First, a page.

Digest: Suspect arrested in fatal LA Metro stabbing

News Wire Digest second section for Oct. 20: Man convicted of assault, not guilty of attempted murder in shooting of Vancouver transit officer; survey finds 24% of New York transit workers contracted COVID-19
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More Tuesday morning rail news:

Suspect arrested in stabbing death of LA Metro rail employee

Police have arrested a suspect in Friday’s stabbing death of an LA Metro rail employee at a downtown Los Angeles subway station. The Los Angeles Daily News reports Irma Monroy, 25, was booked on suspicion of murder and held in lieu of $2 million bail. A knife which may have been used in the murder and a bicycle reportedly used to leave the scene were recovered at the time of her arrest. The victim, a man in his 50s, was stabbed multiple times in the chest in the Friday incident at the 7th Street/Metro Center station and died at LA County/USC Medical center later that night [see “Digest: Suspect sought in stabbing death of LA Metro employee,” Trains News Wire, Oct. 19, 2020]. The victim’s name has not yet been released.

Man not guilty of attempted murder, convicted of lesser charges in shooting of Vancouver transit police officer
A man who shot a Vancouver, British Columbia, transit policeman last year has been convicted of aggravated assault and three other charges, but was found not guilty of attempted murder. The CBC reports 37-year-old Daon Gordon Glasgow was also convicted of firing a gun with the intention of endangering a life, reckless discharge of a firearm, and possessing a gun without a license for the Jan. 30, 2019, incident in which Constable Josh Harms was shot twice, once in the right arm and once in the left hand. Judge Peder Gulbransen wrote that the case for attempted murder was based on circumstantial evidence.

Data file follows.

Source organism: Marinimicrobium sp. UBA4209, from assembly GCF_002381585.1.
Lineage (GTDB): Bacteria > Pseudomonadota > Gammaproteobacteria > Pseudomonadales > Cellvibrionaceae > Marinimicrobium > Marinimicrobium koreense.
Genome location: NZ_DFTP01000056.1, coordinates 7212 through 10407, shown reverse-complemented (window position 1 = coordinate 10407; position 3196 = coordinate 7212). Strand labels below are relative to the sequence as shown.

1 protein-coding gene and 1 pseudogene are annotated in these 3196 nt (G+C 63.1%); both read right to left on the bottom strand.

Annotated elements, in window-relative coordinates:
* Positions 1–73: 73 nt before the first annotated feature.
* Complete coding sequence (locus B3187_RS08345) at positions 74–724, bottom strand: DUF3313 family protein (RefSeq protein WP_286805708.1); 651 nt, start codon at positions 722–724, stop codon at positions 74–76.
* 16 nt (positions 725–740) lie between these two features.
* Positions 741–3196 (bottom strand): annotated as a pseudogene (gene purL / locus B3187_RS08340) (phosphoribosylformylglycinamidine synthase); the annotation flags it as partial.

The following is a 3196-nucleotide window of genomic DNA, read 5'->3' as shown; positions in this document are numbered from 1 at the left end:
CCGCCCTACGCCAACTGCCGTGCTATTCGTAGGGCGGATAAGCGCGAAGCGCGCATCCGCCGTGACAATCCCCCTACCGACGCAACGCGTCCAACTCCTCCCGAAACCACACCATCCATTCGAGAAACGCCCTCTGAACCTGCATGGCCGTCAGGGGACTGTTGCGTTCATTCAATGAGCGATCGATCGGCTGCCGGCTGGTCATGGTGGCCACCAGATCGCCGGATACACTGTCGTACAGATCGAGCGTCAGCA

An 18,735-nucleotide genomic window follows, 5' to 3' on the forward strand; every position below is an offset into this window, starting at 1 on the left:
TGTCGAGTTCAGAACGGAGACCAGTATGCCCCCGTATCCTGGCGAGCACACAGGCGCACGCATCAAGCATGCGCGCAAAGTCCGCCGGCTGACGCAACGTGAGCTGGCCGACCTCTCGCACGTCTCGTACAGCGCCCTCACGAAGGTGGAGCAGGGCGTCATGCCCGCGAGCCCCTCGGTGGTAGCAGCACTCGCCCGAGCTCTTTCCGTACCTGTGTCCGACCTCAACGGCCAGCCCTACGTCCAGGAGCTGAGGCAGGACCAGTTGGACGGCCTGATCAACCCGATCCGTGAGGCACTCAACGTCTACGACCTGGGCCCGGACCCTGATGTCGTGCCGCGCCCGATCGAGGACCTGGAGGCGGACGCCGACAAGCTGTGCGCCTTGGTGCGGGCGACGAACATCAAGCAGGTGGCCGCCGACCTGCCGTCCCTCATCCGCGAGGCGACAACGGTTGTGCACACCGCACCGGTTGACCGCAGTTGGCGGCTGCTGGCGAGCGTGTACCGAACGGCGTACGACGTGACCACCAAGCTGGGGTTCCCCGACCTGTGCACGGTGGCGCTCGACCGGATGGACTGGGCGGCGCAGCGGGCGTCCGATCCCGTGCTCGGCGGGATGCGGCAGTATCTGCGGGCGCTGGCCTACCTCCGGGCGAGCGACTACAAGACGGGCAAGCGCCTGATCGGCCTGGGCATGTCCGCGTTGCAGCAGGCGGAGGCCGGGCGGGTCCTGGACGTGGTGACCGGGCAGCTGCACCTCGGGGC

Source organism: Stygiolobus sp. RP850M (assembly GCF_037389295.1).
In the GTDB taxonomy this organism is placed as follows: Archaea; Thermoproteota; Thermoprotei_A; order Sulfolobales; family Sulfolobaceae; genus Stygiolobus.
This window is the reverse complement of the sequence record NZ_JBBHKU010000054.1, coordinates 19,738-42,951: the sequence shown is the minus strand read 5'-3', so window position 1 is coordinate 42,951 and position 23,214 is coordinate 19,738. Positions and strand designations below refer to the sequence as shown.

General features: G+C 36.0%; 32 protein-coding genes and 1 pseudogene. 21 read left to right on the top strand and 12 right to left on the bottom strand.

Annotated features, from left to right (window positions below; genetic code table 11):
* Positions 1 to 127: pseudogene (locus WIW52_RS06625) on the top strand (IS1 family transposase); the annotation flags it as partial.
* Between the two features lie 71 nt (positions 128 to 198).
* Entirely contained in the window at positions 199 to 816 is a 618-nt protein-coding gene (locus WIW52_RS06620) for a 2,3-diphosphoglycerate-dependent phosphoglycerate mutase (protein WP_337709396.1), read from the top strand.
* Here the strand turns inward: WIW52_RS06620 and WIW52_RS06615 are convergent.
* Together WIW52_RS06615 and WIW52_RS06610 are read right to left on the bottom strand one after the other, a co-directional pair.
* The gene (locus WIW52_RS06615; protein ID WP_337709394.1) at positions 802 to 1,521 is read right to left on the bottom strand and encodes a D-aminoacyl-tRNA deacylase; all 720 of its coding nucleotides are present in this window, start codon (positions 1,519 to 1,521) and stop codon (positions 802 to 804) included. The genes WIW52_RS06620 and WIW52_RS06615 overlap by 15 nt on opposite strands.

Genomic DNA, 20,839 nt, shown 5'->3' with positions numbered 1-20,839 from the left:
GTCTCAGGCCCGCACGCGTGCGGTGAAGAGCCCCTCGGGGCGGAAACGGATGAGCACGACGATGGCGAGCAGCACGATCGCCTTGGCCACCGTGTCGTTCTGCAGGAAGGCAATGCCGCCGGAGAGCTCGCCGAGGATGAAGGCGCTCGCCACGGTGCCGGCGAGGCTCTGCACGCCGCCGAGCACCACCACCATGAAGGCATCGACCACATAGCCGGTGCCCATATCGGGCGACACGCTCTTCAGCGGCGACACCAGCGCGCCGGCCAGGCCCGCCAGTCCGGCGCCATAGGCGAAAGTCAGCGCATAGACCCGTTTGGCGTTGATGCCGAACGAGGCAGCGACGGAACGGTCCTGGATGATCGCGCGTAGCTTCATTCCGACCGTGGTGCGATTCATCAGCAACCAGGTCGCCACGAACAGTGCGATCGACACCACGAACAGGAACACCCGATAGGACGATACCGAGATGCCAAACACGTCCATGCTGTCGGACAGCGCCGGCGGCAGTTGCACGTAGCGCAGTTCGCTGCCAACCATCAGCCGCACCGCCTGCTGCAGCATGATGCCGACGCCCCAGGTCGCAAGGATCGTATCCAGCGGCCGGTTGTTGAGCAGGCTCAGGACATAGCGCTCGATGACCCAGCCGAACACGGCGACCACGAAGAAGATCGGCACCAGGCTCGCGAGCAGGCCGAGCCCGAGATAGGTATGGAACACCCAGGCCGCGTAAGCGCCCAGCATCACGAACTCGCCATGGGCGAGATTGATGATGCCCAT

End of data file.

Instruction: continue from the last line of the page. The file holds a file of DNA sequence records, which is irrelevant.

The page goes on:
Study suggests a quarter of MTA workers caught virus, mostly at work
Nearly a quarter of New York City transit workers contracted the COVID-19 virus, and most were likely to have caught it at work, according to a New York University study. The New York Daily News reports preliminary results of the survey found 24% of those who returned surveys reported a positive coronavirus or antibody test. And the majority of those who caught the virus lived in areas with low infection rates, meaning they were likely to have caught it on the job. The team led by NYU epidemiologist Robyn Gershon is seeking a grant from the National Institute of Health to follow long-term mental health impact of the virus on the transit workers.

 

 

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